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April 15, 2022

  • "Persistence is Victory"

    Almost 400 million people remain under some form of lockdown in China as officials try to stop the outbreak that's beginning to weigh on the world's second largest-economy. Shanghai remains the worst hit, with a record 27,000 Covid-19 cases reported Thursday and with some residents unable to leave their homes in over a month. 

    With thousands of passenger trains out of service, truckers refusing to enter the city for fear of being trapped, and lack of staff for delivery services, food shortages remain a problem, though there has been some improvement. Experts now predict that these lockdowns will worsen the ongoing  supply chain problems that have plagued the global economy over the last two years. Prominent technology executives have also warned that the disruptions may result in  production halts if the situation continues.

    Chinese Premier Li Keqiang called for a "sense of urgency" about the growing economic risks during a meeting with provincial officials earlier this week. "We need to be highly vigilant for unexpected changes in the international and domestic situations, and downward economic pressure has further mounted," he said, as ongoing concerns arise about Beijing's ability to reach its target of 5.5 percent economic growth in 2022.

    Despite these challenges, Xi Jinping emphasized that the country must stick with its zero-tolerance approach. "Prevention and control work cannot be relaxed," Xi said. "Persistence is victory."

    Read more in "Will China Hit Its Growth Target?," by Shang-Jin Wei, a Professor of Finance and Economics at Columbia University.

  • (Photo: via Reuters)
    A Fine Line

    A bipartisan U.S. congressional group landed in Taiwan Thursday night for an unannounced two-day trip, with Beijing threatening "strong measures" in response. The six legislators are led by the chairman of the Senate Foreign Relations Committee, Bob Menendez, a Democrat from New Jersey, and include four Republican senators and one Republican congressman. The move is the latest in a string of such visits made by U.S. politicians to the island. 

    Washington's de facto embassy said the trip would encompass two days of discussions on "U.S.-Taiwan relations, regional security, and other significant issues of mutual interest." The legislators will meet with Taiwan's leader, Tsai Ing-wen, along with Foreign Affairs Minister Joseph Wu and defense officials.

    The visit elicited an angered response from Beijing. Foreign ministry spokesman Zhao Lijian said "the Chinese side resolutely opposes any form of official exchange between the U.S. and Taiwan, and U.S. congressmen must also follow the U.S. government's one-China policy".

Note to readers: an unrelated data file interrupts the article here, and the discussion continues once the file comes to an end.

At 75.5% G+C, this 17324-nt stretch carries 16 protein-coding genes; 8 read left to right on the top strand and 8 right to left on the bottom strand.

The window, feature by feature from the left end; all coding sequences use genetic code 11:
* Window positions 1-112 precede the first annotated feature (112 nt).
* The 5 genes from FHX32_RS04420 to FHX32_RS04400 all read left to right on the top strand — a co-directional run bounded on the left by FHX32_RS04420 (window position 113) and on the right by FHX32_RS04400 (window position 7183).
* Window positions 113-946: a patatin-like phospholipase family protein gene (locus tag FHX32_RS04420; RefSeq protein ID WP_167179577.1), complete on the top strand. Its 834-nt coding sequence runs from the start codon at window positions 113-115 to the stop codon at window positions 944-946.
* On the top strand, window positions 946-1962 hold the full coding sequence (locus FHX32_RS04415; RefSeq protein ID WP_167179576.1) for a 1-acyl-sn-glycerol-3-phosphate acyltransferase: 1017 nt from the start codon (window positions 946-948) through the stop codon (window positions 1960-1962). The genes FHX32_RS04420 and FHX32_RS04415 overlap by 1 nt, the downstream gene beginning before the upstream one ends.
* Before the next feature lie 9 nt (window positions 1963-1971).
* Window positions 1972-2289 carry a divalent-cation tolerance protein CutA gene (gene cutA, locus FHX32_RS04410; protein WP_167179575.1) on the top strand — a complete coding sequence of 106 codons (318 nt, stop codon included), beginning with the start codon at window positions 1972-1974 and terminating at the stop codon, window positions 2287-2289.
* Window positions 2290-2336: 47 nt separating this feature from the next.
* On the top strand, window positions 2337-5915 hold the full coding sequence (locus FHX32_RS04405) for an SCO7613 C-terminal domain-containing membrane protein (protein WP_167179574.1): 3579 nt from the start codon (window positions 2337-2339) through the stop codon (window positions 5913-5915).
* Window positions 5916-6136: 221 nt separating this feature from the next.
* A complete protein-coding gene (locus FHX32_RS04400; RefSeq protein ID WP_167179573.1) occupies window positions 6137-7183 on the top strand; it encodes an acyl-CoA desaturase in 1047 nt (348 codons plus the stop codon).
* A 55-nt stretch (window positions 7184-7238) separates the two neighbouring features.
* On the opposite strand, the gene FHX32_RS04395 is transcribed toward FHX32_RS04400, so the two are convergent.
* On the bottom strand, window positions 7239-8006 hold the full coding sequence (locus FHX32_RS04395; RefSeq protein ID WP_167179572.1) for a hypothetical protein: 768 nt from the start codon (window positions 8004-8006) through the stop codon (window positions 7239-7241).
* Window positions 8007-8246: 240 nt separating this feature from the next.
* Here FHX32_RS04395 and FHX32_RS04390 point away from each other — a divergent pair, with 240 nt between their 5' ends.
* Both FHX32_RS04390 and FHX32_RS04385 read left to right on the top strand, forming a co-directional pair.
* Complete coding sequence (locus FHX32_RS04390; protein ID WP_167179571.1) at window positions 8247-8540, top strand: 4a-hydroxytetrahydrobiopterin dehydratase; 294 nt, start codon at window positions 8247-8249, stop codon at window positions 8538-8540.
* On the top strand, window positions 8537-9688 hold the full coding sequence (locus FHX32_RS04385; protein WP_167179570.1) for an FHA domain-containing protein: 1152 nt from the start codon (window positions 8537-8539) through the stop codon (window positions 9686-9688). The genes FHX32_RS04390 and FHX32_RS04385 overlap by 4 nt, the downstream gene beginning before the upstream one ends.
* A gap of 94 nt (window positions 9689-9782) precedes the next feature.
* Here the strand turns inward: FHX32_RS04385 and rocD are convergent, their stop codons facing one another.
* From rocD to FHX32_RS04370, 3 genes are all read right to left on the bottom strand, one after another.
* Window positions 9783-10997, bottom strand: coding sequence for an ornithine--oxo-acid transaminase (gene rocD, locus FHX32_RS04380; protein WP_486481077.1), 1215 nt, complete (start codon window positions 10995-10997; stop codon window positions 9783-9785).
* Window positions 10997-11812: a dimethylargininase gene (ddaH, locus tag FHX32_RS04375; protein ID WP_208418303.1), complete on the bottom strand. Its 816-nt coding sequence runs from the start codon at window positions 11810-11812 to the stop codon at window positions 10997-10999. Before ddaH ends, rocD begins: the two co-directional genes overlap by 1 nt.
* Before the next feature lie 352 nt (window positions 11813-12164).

He also warned the U.S. against "walking further and further along a dangerous path" and said Beijing would take "forceful measures to resolutely uphold Chinese sovereignty and territorial integrity."

    Read more in "How to Avoid War Over Taiwan," by Zhang Tuosheng, an Academic Committee Member at the Center for International Security and Strategy at Tsinghua University.

  • Pacific Security

    Australia and the U.S. are urging the Solomon Islands to backtrack on a not yet officially signed security deal with Beijing that was agreed to in late-March, with growing concerns about China's footprint in the region. Both countries are worried that further relations with the South Pacific island nation could lead to Beijing establishing a military presence there, as the same U.S. delegation currently in Taiwan made clear on their recent trip to Australia. But as the West has historically had much influence over island networks, Beijing's analysts say it should have the same opportunity.

    The Australian minister for International Development and the Pacific, Zed Seselja, said "We have asked Solomon Islands respectfully to consider not signing the agreement and to consult the Pacific family in the spirit of regional openness and transparency, consistent with our region's security frameworks." 

    Meanwhile, China has also expanded patrols in the East and South China Seas, according to Chinese state media. Most recently, it sent out its most advanced fighter aircraft, the J-20, a revamped jet that now uses domestically-produced engines and was introduced to the public last year. The deployment is intended to "better safeguard China's airspace security and maritime interests," the Global Times said. The staged exercises came as U.S. lawmakers arrived in Taipei for a series of discussions with Taiwan officials.

About China This Week

Prepared by China-US Focus editorial teams in Hong Kong and New York, this weekly newsletter offers you snap shots of latest trends and developments emerging from China every week, while adding a dose of historical perspective.

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